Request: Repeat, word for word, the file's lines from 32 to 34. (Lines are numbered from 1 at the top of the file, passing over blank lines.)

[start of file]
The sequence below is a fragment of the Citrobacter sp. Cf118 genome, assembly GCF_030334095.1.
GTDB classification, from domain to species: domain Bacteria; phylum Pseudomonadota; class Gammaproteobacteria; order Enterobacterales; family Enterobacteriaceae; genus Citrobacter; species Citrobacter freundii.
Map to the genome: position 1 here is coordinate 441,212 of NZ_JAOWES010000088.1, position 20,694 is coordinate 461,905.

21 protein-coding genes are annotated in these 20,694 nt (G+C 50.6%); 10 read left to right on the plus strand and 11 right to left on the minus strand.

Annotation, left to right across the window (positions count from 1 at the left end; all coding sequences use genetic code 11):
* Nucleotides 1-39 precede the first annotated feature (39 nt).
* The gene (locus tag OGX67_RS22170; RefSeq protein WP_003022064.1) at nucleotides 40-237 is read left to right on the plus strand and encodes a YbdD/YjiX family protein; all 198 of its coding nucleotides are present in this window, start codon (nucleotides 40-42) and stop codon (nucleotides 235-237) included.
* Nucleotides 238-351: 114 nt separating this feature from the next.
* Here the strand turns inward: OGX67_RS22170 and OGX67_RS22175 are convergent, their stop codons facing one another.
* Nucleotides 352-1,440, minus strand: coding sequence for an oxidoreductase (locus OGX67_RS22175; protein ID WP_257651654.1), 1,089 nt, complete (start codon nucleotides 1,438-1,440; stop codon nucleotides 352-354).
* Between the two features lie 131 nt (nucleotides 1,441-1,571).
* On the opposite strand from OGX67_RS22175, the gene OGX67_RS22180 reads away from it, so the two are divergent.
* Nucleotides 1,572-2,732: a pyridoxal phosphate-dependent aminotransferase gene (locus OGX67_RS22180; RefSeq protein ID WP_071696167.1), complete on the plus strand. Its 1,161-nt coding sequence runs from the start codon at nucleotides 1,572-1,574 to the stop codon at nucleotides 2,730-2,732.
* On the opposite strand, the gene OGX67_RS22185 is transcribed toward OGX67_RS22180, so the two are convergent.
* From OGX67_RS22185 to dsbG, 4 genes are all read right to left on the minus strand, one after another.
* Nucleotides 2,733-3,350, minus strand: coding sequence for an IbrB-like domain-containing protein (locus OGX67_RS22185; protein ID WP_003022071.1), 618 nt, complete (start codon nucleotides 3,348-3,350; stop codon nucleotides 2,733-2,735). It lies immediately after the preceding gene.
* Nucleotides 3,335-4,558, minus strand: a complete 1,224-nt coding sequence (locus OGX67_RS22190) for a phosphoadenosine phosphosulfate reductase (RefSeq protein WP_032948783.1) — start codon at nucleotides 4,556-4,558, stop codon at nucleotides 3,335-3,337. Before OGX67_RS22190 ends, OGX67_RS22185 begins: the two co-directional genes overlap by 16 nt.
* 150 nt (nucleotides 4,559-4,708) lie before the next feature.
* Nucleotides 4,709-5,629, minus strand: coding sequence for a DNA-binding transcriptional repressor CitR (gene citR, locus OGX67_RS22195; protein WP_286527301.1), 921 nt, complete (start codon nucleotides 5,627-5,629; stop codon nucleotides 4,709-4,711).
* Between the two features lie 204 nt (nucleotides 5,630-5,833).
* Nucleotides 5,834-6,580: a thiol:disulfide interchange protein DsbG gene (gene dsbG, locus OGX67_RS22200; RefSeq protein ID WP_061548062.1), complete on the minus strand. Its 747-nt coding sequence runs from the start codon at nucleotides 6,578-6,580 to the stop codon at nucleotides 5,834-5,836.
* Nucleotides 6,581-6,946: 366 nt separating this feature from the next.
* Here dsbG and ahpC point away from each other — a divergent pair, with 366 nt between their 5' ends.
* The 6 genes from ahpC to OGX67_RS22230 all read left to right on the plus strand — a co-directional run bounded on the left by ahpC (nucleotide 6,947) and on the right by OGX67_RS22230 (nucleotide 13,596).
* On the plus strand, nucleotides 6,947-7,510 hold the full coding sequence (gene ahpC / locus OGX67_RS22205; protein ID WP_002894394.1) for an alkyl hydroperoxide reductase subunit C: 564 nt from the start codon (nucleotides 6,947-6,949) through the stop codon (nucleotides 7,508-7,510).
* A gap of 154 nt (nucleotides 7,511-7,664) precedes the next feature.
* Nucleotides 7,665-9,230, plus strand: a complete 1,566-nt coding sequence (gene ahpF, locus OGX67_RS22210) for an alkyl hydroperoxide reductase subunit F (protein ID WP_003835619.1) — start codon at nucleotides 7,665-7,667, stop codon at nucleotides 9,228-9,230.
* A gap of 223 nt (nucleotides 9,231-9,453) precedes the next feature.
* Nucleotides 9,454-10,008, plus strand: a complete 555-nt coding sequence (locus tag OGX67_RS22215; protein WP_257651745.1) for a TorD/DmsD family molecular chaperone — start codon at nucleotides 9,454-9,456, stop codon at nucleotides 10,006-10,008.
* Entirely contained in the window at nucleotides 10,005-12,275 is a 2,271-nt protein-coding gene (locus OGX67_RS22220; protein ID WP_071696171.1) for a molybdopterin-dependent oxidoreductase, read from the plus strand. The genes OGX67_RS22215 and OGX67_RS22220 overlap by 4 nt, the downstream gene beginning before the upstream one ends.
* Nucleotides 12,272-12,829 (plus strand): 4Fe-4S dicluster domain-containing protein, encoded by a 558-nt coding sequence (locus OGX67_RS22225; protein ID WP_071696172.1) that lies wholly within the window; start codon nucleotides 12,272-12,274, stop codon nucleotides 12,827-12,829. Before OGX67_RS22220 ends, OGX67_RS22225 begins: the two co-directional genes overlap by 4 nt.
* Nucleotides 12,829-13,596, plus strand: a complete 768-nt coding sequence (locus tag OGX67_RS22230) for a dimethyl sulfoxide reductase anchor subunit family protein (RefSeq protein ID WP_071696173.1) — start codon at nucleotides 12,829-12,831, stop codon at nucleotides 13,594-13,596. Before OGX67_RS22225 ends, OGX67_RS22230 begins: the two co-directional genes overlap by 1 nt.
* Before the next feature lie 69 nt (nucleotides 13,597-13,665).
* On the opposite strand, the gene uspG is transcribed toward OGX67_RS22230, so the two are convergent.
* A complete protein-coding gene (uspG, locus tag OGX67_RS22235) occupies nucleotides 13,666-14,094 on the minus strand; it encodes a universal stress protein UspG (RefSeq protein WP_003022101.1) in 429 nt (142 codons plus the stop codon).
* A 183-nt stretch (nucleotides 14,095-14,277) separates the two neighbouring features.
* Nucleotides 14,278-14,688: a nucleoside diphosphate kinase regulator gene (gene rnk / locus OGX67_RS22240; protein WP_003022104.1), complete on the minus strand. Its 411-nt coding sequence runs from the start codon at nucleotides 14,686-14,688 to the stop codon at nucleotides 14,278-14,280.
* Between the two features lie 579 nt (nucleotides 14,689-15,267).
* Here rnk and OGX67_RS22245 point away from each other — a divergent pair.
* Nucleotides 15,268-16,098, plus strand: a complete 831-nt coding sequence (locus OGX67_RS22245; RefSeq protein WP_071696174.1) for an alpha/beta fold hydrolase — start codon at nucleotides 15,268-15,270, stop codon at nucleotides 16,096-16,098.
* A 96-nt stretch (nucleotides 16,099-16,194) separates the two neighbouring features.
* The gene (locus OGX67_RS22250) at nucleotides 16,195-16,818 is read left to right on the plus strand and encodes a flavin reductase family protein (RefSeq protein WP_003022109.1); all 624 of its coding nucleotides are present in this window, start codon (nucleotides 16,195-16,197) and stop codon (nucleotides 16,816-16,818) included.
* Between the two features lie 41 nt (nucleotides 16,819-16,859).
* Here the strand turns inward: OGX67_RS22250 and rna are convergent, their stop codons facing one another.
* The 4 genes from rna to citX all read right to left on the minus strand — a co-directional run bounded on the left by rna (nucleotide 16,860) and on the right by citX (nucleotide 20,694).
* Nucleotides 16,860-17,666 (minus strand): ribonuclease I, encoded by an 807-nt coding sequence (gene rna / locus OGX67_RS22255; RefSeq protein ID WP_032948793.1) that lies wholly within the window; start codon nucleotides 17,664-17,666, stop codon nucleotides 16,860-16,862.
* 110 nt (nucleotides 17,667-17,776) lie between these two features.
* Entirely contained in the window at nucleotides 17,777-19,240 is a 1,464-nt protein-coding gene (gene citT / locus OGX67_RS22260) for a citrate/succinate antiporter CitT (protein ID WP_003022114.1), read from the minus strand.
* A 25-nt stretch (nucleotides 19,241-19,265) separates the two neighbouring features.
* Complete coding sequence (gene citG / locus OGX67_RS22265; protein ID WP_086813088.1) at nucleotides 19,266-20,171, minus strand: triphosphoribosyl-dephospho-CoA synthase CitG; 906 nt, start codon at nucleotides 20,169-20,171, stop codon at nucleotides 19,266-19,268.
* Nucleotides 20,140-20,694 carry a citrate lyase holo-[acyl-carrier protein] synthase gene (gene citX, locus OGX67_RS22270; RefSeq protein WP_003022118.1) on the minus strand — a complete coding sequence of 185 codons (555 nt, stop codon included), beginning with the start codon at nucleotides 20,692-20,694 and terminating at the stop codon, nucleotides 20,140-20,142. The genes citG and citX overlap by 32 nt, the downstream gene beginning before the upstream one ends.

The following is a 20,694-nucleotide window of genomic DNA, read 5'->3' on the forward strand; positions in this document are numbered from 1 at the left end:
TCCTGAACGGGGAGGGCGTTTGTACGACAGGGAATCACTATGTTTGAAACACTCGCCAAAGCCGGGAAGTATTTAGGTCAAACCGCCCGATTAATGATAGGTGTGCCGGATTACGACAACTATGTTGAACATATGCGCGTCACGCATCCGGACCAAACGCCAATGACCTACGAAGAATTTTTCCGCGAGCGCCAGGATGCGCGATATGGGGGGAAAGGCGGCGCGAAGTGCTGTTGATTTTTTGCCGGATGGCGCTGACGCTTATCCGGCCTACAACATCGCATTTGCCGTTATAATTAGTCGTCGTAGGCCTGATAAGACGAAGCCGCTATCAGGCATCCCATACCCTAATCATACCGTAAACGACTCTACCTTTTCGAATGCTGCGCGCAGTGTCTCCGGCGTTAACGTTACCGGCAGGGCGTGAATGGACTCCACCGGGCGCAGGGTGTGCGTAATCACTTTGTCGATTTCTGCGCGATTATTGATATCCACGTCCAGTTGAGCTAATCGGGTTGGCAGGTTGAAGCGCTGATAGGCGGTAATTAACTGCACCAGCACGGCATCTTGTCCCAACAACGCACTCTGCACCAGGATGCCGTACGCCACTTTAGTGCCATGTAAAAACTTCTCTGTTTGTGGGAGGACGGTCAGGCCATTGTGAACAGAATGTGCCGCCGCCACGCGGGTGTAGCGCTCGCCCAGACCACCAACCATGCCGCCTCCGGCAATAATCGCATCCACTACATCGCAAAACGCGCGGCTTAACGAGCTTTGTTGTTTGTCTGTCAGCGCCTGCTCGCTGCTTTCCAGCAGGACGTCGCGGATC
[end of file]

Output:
* Nucleotides 12,829-13,596, plus strand: a complete 768-nt coding sequence (locus tag OGX67_RS22230) for a dimethyl sulfoxide reductase anchor subunit family protein (RefSeq protein ID WP_071696173.1) — start codon at nucleotides 12,829-12,831, stop codon at nucleotides 13,594-13,596. Before OGX67_RS22225 ends, OGX67_RS22230 begins: the two co-directional genes overlap by 1 nt.
* Before the next feature lie 69 nt (nucleotides 13,597-13,665).
* On the opposite strand, the gene uspG is transcribed toward OGX67_RS22230, so the two are convergent.